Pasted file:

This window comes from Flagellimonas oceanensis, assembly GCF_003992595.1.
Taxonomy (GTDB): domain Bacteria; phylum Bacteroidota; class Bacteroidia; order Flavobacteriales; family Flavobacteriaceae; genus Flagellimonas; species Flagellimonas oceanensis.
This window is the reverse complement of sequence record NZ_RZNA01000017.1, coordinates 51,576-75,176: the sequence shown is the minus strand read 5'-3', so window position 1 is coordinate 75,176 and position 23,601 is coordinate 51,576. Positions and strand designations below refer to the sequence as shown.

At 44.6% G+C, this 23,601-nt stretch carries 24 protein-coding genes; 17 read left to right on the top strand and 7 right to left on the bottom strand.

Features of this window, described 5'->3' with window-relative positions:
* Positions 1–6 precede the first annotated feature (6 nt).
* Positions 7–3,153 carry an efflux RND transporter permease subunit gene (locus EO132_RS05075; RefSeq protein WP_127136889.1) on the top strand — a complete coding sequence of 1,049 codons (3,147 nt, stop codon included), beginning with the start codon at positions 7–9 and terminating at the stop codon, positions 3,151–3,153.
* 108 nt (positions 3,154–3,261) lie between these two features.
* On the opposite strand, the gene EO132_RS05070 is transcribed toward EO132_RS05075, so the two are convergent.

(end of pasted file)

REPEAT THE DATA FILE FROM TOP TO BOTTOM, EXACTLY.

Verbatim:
This window comes from Flagellimonas oceanensis, assembly GCF_003992595.1.
Taxonomy (GTDB): domain Bacteria; phylum Bacteroidota; class Bacteroidia; order Flavobacteriales; family Flavobacteriaceae; genus Flagellimonas; species Flagellimonas oceanensis.
This window is the reverse complement of sequence record NZ_RZNA01000017.1, coordinates 51,576-75,176: the sequence shown is the minus strand read 5'-3', so window position 1 is coordinate 75,176 and position 23,601 is coordinate 51,576. Positions and strand designations below refer to the sequence as shown.

At 44.6% G+C, this 23,601-nt stretch carries 24 protein-coding genes; 17 read left to right on the top strand and 7 right to left on the bottom strand.

Features of this window, described 5'->3' with window-relative positions:
* Positions 1–6 precede the first annotated feature (6 nt).
* Positions 7–3,153 carry an efflux RND transporter permease subunit gene (locus EO132_RS05075; RefSeq protein WP_127136889.1) on the top strand — a complete coding sequence of 1,049 codons (3,147 nt, stop codon included), beginning with the start codon at positions 7–9 and terminating at the stop codon, positions 3,151–3,153.
* 108 nt (positions 3,154–3,261) lie between these two features.
* On the opposite strand, the gene EO132_RS05070 is transcribed toward EO132_RS05075, so the two are convergent.